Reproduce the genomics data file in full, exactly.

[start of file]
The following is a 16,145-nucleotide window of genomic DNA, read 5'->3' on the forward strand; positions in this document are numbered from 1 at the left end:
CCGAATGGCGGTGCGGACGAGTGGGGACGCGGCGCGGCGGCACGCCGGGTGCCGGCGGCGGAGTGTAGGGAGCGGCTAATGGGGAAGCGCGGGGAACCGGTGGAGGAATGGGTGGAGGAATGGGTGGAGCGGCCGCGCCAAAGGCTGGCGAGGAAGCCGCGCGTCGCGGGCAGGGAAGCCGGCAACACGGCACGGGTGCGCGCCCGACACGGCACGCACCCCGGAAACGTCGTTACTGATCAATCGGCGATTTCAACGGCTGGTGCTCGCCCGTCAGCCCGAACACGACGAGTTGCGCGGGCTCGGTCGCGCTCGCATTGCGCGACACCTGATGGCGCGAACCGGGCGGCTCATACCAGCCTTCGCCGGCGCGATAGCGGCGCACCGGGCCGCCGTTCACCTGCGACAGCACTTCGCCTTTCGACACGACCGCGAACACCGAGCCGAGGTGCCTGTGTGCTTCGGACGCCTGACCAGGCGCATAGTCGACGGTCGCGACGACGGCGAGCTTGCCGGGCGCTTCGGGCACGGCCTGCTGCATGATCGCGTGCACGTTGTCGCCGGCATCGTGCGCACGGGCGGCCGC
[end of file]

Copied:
The following is a 16,145-nucleotide window of genomic DNA, read 5'->3' on the forward strand; positions in this document are numbered from 1 at the left end:
CCGAATGGCGGTGCGGACGAGTGGGGACGCGGCGCGGCGGCACGCCGGGTGCCGGCGGCGGAGTGTAGGGAGCGGCTAATGGGGAAGCGCGGGGAACCGGTGGAGGAATGGGTGGAGGAATGGGTGGAGCGGCCGCGCCAAAGGCTGGCGAGGAAGCCGCGCGTCGCGGGCAGGGAAGCCGGCAACACGGCACGGGTGCGCGCCCGACACGGCACGCACCCCGGAAACGTCGTTACTGATCAATCGGCGATTTCAACGGCTGGTGCTCGCCCGTCAGCCCGAACACGACGAGTTGCGCGGGCTCGGTCGCGCTCGCATTGCGCGACACCTGATGGCGCGAACCGGGCGGCTCATACCAGCCTTCGCCGGCGCGATAGCGGCGCACCGGGCCGCCGTTCACCTGCGACAGCACTTCGCCTTTCGACACGACCGCGAACACCGAGCCGAGGTGCCTGTGTGCTTCGGACGCCTGACCAGGCGCATAGTCGACGGTCGCGACGACGGCGAGCTTGCCGGGCGCTTCGGGCACGGCCTGCTGCATGATCGCGTGCACGTTGTCGCCGGCATCGTGCGCACGGGCGGCCGC